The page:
This is second part of the conversation with Randy Schekman. He is an investigator of the Howard Hughes Medical Institute and a Professor of Cell and Developmental Biology in the Department of Molecular and Cell Biology at the University of California at Berkeley. He was awarded the Nobel Prize in Physiology or Medicine in 2013 for his role in revealing the machinery that regulates the transport and secretion of proteins in our cells. He shares the prize with James E. Rothman of Yale University and Thomas C. Südhof of Stanford University.
In this conversation we talk about his work on scientific publishing, his suggestions for early-career researchers and his experience on Parkinson's project.
Listen to part I here: https://youtu.be/bl1uG4PbTOE
Find more about Randy's work: http://mcb.berkeley.edu/labs/schekman/
Randy's biography: https://www.nobelprize.org/prizes/medicine/2013/schekman/facts/
Follow Reason with Science:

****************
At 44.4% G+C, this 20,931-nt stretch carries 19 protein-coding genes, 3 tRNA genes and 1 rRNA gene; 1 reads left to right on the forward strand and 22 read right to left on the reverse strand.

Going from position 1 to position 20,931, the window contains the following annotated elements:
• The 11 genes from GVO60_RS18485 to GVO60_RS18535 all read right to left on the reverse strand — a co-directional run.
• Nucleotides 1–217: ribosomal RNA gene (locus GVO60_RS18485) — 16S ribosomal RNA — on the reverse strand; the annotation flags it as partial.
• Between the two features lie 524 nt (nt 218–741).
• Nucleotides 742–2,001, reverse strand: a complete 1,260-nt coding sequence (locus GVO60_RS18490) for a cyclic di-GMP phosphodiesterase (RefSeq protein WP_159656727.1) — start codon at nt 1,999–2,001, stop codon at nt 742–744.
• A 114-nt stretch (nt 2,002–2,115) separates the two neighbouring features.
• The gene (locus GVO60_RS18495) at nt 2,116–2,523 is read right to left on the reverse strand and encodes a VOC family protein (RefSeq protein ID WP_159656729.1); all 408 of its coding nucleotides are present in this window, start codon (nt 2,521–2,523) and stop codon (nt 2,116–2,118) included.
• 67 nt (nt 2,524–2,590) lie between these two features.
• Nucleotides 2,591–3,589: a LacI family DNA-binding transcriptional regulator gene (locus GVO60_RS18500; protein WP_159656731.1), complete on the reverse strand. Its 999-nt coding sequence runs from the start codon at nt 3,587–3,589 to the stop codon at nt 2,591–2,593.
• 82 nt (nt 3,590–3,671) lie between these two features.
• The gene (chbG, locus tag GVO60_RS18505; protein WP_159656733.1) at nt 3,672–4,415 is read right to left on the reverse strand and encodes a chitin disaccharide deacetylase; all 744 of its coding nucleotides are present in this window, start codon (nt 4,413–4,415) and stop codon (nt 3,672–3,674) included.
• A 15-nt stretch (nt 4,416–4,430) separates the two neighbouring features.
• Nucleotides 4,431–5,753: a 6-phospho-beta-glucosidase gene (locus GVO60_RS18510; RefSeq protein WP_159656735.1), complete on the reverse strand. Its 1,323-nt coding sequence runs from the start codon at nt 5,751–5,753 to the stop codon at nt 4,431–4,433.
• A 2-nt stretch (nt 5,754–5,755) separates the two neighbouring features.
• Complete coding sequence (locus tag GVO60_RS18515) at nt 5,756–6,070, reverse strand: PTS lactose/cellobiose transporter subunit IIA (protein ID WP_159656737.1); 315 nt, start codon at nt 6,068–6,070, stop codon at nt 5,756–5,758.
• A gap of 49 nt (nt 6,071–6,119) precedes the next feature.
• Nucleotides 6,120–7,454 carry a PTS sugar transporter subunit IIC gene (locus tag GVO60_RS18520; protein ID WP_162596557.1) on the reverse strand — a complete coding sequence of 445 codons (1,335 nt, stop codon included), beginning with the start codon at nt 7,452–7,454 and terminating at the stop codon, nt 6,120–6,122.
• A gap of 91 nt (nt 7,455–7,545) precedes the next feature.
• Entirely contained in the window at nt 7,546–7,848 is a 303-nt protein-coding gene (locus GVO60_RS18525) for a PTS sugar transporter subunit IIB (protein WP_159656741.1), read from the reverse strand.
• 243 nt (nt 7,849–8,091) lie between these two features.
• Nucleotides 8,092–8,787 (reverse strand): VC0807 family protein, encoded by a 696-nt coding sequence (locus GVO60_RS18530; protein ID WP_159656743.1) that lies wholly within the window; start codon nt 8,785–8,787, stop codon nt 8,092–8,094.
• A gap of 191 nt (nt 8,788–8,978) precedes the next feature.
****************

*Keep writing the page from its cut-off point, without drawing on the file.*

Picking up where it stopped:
00:00:49 How to select a scientific question?
00:05:13 Bold ideas survive in science!
00:06:50 Importance of collaboration in science
00:12:24 ASAP project model for early career researchers
00:13:03 Change in the evaluation process
00:19:25 How to understand quality of science?
00:24:31 Parkinson's project (ASAP)
00:28:02 Why scientific publishing can change?
00:29:43 Understanding of scientific method to improve scientific publishing!
00:31:37 Any shift in pressure of publishing?
00:32:58 More about Parkinson's project (ASAP)
00:38:38 Role of unstructured proteins in neurodegenerative diseases
00:41:41 Unstructured proteins are the next problem!
00:42:38 No markers for Parkinson's so far!
00:43:50 Causes of Parkinson's
00:45:06 What can be a potential cure of Parkinson's?
00:47:12 Thank you!
More Talks from Randy:
TEDx on scientific publishing: https://youtu.be/-N4Mb8tsyT8
Nobel prize inspiration initiative lecture: https://youtu.be/Udg6bYkBtX8
#reasonwithscience #nobelprize #science